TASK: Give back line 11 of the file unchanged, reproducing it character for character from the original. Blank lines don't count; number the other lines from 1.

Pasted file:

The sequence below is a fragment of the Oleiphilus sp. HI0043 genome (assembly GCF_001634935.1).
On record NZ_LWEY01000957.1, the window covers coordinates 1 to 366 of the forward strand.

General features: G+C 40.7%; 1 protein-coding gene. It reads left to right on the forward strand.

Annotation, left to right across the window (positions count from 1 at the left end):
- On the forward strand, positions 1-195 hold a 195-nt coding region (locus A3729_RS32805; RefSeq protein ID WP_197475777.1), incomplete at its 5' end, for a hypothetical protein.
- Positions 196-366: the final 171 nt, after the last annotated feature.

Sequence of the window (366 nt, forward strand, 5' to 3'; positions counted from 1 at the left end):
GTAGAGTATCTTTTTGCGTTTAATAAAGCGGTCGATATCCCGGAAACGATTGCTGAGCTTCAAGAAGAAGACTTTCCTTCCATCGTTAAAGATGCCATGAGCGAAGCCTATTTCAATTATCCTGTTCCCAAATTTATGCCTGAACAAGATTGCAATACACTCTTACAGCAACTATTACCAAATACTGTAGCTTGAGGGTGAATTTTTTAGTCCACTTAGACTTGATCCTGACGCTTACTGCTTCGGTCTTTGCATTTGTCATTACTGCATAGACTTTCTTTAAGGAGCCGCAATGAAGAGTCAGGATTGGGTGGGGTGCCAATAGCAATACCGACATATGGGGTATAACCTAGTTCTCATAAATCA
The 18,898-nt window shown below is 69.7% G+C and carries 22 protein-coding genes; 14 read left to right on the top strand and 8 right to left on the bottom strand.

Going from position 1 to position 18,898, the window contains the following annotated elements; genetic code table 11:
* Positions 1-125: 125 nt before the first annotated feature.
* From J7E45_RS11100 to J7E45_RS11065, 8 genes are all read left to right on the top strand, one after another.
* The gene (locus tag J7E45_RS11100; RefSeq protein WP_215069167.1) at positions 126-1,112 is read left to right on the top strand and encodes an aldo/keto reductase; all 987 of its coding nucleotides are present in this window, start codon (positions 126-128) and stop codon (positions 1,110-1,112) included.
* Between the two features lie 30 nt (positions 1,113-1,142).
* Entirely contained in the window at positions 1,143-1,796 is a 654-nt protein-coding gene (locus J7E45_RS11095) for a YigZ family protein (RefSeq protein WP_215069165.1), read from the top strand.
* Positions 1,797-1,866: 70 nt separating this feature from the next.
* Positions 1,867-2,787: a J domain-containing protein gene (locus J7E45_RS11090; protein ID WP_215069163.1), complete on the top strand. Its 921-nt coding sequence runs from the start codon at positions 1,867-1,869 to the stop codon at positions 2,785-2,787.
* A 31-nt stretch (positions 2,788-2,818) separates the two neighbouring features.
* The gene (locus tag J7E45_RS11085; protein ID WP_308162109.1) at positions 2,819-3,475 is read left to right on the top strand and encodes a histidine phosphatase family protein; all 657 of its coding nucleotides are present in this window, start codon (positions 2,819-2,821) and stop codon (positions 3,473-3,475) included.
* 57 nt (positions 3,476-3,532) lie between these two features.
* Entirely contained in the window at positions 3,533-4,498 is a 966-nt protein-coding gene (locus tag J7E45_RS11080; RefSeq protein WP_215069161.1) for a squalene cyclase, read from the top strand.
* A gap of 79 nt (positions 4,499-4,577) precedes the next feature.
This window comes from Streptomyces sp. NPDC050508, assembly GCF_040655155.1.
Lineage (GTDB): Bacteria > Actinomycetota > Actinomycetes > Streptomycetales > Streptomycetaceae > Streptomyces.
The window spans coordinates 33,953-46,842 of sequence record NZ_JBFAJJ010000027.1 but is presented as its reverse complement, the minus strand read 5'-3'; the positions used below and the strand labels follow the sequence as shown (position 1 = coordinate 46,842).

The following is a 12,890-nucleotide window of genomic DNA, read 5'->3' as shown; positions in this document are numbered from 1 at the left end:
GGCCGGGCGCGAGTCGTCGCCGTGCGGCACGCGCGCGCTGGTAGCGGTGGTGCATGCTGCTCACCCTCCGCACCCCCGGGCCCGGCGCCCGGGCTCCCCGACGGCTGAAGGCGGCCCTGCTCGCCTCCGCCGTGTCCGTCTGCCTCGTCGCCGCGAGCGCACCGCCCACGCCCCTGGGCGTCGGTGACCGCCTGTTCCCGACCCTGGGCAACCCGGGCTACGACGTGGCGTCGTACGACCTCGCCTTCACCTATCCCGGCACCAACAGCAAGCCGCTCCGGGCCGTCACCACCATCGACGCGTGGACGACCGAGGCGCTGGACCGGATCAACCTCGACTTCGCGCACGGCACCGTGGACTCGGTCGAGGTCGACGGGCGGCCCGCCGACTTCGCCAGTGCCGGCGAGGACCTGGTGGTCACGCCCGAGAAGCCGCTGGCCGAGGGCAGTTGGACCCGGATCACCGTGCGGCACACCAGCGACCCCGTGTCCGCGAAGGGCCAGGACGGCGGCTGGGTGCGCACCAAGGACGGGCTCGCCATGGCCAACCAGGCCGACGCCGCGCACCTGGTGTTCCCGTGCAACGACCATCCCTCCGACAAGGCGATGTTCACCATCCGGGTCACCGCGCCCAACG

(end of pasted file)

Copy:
* Positions 1-125: 125 nt before the first annotated feature.